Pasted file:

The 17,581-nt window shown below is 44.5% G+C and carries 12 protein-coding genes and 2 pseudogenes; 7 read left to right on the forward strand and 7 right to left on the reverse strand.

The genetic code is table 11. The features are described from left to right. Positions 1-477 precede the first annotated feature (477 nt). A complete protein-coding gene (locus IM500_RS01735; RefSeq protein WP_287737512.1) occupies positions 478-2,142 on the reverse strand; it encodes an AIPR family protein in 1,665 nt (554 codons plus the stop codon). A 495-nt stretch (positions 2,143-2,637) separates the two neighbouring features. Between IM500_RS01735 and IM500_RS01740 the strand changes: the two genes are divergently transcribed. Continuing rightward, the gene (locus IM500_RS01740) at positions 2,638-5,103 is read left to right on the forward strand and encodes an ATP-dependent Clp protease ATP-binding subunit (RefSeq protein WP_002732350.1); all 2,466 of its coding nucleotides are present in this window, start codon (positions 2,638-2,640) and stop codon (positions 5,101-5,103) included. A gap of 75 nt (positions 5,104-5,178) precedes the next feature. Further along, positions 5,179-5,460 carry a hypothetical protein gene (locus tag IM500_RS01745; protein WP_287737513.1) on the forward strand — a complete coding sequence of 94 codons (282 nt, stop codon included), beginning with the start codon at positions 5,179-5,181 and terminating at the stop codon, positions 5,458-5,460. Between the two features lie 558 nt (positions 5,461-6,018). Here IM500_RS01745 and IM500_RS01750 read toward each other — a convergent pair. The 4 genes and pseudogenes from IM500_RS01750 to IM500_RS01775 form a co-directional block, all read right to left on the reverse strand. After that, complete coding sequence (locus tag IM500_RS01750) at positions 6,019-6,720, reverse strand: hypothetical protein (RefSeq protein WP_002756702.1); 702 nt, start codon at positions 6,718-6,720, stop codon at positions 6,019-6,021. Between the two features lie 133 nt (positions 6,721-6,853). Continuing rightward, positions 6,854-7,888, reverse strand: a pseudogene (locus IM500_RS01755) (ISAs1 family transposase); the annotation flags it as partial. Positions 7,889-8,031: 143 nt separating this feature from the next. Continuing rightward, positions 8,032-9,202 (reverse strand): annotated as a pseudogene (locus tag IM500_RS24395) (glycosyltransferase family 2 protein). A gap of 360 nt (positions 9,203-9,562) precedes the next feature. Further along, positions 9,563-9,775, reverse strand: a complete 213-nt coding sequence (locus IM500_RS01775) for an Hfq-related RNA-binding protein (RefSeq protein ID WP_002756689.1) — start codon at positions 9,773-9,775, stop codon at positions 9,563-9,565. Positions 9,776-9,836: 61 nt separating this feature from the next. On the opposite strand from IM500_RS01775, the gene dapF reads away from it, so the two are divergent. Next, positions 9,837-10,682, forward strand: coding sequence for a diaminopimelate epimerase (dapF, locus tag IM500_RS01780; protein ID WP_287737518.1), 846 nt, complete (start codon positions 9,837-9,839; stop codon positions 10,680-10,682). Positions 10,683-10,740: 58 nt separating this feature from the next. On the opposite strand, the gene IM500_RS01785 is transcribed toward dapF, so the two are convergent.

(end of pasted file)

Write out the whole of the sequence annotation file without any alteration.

The 17,581-nt window shown below is 44.5% G+C and carries 12 protein-coding genes and 2 pseudogenes; 7 read left to right on the forward strand and 7 right to left on the reverse strand.

The genetic code is table 11. The features are described from left to right. Positions 1-477 precede the first annotated feature (477 nt). A complete protein-coding gene (locus IM500_RS01735; RefSeq protein WP_287737512.1) occupies positions 478-2,142 on the reverse strand; it encodes an AIPR family protein in 1,665 nt (554 codons plus the stop codon). A 495-nt stretch (positions 2,143-2,637) separates the two neighbouring features. Between IM500_RS01735 and IM500_RS01740 the strand changes: the two genes are divergently transcribed. Continuing rightward, the gene (locus IM500_RS01740) at positions 2,638-5,103 is read left to right on the forward strand and encodes an ATP-dependent Clp protease ATP-binding subunit (RefSeq protein WP_002732350.1); all 2,466 of its coding nucleotides are present in this window, start codon (positions 2,638-2,640) and stop codon (positions 5,101-5,103) included. A gap of 75 nt (positions 5,104-5,178) precedes the next feature. Further along, positions 5,179-5,460 carry a hypothetical protein gene (locus tag IM500_RS01745; protein WP_287737513.1) on the forward strand — a complete coding sequence of 94 codons (282 nt, stop codon included), beginning with the start codon at positions 5,179-5,181 and terminating at the stop codon, positions 5,458-5,460. Between the two features lie 558 nt (positions 5,461-6,018). Here IM500_RS01745 and IM500_RS01750 read toward each other — a convergent pair. The 4 genes and pseudogenes from IM500_RS01750 to IM500_RS01775 form a co-directional block, all read right to left on the reverse strand. After that, complete coding sequence (locus tag IM500_RS01750) at positions 6,019-6,720, reverse strand: hypothetical protein (RefSeq protein WP_002756702.1); 702 nt, start codon at positions 6,718-6,720, stop codon at positions 6,019-6,021. Between the two features lie 133 nt (positions 6,721-6,853). Continuing rightward, positions 6,854-7,888, reverse strand: a pseudogene (locus IM500_RS01755) (ISAs1 family transposase); the annotation flags it as partial. Positions 7,889-8,031: 143 nt separating this feature from the next. Continuing rightward, positions 8,032-9,202 (reverse strand): annotated as a pseudogene (locus tag IM500_RS24395) (glycosyltransferase family 2 protein). A gap of 360 nt (positions 9,203-9,562) precedes the next feature. Further along, positions 9,563-9,775, reverse strand: a complete 213-nt coding sequence (locus IM500_RS01775) for an Hfq-related RNA-binding protein (RefSeq protein ID WP_002756689.1) — start codon at positions 9,773-9,775, stop codon at positions 9,563-9,565. Positions 9,776-9,836: 61 nt separating this feature from the next. On the opposite strand from IM500_RS01775, the gene dapF reads away from it, so the two are divergent. Next, positions 9,837-10,682, forward strand: coding sequence for a diaminopimelate epimerase (dapF, locus tag IM500_RS01780; protein ID WP_287737518.1), 846 nt, complete (start codon positions 9,837-9,839; stop codon positions 10,680-10,682). Positions 10,683-10,740: 58 nt separating this feature from the next. On the opposite strand, the gene IM500_RS01785 is transcribed toward dapF, so the two are convergent.